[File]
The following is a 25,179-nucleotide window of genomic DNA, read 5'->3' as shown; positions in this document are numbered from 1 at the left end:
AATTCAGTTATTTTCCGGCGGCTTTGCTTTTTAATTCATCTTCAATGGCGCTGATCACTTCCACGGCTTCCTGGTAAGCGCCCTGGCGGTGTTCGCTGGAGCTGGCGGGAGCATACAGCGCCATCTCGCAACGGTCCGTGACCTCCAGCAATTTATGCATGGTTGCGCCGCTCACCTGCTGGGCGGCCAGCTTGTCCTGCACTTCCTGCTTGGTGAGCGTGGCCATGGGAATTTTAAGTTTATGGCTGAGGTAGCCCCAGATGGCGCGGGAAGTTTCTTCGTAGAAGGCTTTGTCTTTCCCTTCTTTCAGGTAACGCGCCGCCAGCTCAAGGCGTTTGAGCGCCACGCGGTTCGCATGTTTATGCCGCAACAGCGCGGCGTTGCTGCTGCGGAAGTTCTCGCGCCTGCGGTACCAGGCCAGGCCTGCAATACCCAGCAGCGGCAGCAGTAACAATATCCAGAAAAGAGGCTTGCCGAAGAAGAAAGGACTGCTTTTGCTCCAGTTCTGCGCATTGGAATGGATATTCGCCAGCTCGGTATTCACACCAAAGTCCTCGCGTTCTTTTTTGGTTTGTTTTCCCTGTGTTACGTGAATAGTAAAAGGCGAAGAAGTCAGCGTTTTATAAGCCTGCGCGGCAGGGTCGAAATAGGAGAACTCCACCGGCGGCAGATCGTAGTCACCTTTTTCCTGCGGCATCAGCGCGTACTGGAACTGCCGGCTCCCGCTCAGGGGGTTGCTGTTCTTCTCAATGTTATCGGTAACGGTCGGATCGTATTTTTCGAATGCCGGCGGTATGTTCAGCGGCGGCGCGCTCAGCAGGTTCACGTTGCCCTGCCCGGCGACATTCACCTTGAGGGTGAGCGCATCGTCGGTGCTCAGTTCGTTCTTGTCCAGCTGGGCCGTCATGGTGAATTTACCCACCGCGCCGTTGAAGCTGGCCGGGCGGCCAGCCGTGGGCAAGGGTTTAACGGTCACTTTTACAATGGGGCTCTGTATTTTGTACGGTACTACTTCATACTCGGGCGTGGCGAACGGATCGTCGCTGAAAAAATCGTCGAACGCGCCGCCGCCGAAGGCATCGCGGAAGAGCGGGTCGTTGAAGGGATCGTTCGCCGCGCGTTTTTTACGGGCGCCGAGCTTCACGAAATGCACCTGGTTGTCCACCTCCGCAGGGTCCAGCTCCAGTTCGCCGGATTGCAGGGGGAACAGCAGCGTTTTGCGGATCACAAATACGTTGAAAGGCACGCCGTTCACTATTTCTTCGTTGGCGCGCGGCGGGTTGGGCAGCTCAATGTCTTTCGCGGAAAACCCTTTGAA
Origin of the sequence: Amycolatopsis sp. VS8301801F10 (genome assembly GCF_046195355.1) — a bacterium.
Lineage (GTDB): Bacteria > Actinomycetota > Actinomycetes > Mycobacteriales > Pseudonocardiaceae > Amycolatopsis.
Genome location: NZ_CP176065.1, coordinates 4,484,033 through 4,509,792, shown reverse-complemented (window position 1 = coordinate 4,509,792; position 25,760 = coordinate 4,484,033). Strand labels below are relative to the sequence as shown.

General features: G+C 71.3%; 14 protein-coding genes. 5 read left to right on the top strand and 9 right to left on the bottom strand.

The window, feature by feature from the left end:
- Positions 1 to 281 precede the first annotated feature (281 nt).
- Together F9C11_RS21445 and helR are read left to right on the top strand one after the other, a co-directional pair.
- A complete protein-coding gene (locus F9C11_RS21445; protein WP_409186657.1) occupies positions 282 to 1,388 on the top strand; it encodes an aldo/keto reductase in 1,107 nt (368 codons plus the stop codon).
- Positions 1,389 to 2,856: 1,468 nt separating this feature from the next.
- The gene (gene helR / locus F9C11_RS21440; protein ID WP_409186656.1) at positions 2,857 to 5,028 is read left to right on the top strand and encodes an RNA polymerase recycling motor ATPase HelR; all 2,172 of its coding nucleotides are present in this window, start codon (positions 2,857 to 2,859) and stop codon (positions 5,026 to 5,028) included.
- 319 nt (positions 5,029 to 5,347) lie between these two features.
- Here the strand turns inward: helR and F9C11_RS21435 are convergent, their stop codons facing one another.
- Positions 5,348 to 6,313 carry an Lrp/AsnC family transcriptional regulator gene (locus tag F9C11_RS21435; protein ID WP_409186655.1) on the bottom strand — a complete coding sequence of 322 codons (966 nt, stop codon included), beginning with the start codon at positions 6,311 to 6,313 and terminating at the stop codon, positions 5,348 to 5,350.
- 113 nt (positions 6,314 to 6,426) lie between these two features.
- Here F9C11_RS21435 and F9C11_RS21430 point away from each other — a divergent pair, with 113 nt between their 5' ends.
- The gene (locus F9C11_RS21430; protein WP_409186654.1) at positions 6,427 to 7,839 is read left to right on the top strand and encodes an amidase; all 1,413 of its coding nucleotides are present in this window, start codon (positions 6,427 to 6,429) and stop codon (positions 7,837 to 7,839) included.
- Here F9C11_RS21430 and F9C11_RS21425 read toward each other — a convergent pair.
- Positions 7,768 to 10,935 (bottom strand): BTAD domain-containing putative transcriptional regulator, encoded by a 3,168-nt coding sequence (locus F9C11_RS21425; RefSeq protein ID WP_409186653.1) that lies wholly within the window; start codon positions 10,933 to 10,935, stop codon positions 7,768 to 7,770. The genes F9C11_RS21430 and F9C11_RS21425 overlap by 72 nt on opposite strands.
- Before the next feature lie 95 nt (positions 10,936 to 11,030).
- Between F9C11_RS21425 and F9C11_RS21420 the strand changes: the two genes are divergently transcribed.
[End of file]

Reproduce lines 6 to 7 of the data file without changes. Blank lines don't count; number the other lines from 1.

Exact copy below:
General features: G+C 71.3%; 14 protein-coding genes. 5 read left to right on the top strand and 9 right to left on the bottom strand.

The window, feature by feature from the left end: